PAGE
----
PIPPIN, The Garden Theatre At The Eagle

An exciting new production of the Broadway musical about a prince learning the true meaning of glory, love and war

BWW Review: PIPPIN, The Garden Theatre At The Eagle

BWW Review: PIPPIN, The Garden Theatre At The EagleAfter launching this summer with the sold-out musical Fanny and Stella, The Garden Theatre at The Eagle presents a new production of the popular musical Pippin. This is a socially distanced, outdoor production produced by Peter Bull for LAMBCO Productions.

Pippin originated on Broadway in 1972, famously directed and choreographed by Bob Fosse, with music/lyrics by Stephen Schwartz and a book by Roger O Hirson. The Garden Theatre production uses the 1998 new ending by Mitch Sebastian.

The much-loved musical tells the tale of a young prince learning the true meaning of glory, love and war. Pippin is a coming-of-age story with a message that true happiness isn’t found through success and ambition, but rather in the simple and ordinary. However, the real draw of this show has always been its catchy 70s-inspired music.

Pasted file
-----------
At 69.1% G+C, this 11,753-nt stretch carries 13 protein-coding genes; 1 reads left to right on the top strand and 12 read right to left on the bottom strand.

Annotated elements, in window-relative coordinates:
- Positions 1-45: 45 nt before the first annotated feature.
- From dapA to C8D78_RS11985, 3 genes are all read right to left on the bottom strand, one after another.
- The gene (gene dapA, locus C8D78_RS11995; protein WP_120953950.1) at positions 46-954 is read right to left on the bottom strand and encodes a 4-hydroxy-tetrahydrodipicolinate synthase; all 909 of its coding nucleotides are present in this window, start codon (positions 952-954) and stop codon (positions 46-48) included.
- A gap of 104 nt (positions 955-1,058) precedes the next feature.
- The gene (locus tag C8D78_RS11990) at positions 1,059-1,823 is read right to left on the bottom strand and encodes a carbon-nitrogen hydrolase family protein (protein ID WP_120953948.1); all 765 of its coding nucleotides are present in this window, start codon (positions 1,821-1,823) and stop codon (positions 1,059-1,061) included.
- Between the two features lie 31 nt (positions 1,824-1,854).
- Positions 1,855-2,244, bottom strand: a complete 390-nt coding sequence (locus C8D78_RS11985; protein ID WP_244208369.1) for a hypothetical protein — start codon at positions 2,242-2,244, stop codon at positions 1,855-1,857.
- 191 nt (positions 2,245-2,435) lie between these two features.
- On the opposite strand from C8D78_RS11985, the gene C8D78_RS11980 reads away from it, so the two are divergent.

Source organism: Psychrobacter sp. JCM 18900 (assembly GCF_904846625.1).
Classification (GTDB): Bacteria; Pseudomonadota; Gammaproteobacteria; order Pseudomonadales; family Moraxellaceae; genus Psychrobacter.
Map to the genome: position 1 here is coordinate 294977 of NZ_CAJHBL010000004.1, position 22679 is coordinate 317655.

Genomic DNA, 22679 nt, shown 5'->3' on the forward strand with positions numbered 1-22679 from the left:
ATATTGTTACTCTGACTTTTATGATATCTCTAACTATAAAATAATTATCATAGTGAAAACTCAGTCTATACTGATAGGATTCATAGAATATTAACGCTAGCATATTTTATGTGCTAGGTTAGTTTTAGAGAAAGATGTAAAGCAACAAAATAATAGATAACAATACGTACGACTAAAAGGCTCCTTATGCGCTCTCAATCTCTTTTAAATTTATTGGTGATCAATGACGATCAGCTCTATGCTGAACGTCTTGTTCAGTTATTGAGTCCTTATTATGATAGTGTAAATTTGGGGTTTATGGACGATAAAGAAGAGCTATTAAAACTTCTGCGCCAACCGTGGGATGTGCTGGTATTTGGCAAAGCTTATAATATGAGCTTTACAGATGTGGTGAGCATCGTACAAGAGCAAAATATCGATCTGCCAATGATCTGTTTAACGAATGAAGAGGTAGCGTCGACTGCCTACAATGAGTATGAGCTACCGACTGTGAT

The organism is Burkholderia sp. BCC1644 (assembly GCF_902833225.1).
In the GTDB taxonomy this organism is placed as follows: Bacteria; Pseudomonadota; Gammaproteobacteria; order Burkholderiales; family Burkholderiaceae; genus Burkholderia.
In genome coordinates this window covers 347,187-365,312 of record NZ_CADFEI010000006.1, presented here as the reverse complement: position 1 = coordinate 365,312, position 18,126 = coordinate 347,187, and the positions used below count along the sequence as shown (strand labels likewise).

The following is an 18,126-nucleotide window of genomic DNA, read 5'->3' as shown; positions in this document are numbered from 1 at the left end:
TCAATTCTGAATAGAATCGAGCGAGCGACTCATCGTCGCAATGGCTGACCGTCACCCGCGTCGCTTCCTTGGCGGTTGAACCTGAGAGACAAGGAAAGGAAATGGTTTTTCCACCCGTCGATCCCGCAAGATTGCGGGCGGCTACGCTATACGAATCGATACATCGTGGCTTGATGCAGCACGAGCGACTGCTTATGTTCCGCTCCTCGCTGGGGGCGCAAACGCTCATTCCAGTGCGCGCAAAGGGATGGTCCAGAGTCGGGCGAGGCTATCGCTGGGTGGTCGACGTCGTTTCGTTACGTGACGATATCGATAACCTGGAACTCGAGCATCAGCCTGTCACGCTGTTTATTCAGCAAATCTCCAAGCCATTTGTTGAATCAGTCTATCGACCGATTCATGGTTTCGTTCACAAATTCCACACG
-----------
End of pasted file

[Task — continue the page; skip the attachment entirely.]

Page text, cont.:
This production is significantly smaller than originally conceived, with a stripped-down cast of six, all whom are seasoned West End performers. Ryan Anderson as Pippin is exceptional and his rendition of the famous “Corner of the Sky” number does not disappoint. His voice is effortless, his dancing captivating and his acting is raw and honest.

Joanne Clifton is also a standout, playing Fastrada/Bertha with flawless comic timing and leaving the audience awestruck by her dancing. The cast also includes Tsemaye Bob-Egbe, Tanisha-Mae Brown, Harry Francis and Dan Krikler.

Designer David Shields and director Steven Dexter have done a wonderful job of turning the Garden Theatre into a sort of hippie commune. The audience are seated in traverse, under a makeshift tent. The actors are dressed as bohemian flower children, which altogether creates an atmosphere of watching a travelling circus troupe put on a show.

The only element that doesn’t seem to fit is the cast using American accents. Pippin’s magical world, created by this motley crew, feels like it shouldn’t call for a particular accent, and therefore the cast speaking with their natural voices would have felt much more authentic and in tune with the environment.

Nick Winston’s choreography still manages to wow us, despite the space restrictions. We can see Fosse’s original iconic choreography but adapted for this unique setting, and with Winston’s individual stamp.

In all, this smaller-scale production of a Broadway and West End favourite is still filled to the brim with light, colour and energy.

Pippin is running at The Garden Theatre until 11 October

Photo Credit: Bonnie Britain

From This Author
Bella Bevan

Source Article